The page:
Aaaaaaw, JVW, your DH sounds like a Sweetheart! But, **do** be sure to tell him to save those limited $$ funds for what really counts. Heeheeheee, he rather sounds like my own DH; if you're gonna do it, do it to where it looks nice and neat and organized! "Couldn't you at least use ALL the same sort of jugs... like, ALL milk jugs, instead of such a hodge-podge of containers that look a disorderly mess!?!?" Haahahahaaa!! My own DH has also built me shelves, for both inside storing/organizing, and for outside in my shady "container garden" area. (and also bought me a bunch of different sized MATCHING containers for all the plants to sit on those shelves, too). ;) heehee.
But, again, be sure to tell him to save that $$... and, BEFORE he spends it! =) (Surely there must be something else he could buy for you!?) ;)
dmac085
Greensboro, NC
(Zone 7a)

January 11, 2013
7:15 AM

Post #9381887

That is funny--I suppose the chaos of WS in random containers would be tough on the people who like visual organization:lol: I get using different sized containers based on how many of one type of plant you want to end up with. Sure, I could do a gallon jug of cosmos but will I need that many in the long run--plus smaller batches lets you experiment with more varieties of plants to see how they respond to ws in your area.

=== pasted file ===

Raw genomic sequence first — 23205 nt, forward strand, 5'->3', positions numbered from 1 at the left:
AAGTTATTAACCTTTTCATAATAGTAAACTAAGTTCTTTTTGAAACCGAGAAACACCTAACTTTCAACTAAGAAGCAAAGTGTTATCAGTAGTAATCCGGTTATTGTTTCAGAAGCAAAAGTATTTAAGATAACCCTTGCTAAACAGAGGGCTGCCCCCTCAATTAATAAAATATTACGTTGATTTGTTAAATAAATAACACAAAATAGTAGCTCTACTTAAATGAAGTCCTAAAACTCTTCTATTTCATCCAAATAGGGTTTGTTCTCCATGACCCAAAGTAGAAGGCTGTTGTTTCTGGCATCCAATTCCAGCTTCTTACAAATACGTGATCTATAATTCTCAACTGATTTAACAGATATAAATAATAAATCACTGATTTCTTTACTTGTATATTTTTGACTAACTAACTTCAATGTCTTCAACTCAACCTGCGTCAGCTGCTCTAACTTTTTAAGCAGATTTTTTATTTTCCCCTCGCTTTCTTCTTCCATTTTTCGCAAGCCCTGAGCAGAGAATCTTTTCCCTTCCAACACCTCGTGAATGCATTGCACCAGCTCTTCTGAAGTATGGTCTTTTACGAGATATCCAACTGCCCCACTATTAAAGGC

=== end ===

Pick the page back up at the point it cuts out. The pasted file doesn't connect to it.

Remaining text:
speedie--I'm thinking the trays will be OK to move as they'll only be about 1/2 full of soil. I can always pull a couple out if it does seem heavy and put them back in place once moved.

speediebean

speediebean
Somewhere in, MD
(Zone 7b)

January 11, 2013
7:28 AM

Post #9381903

Oh gosh, yeah, DH is a VERY organized person! I'd bet a blind person could find their way around inside his head with no trouble whatsoever. ;P Hahahahaaa! Me? I've had the nickname "Scatterbrain" since I was 5 years old. (after an additional 43 years, I don't think I'm gonna change that now, huh?) =)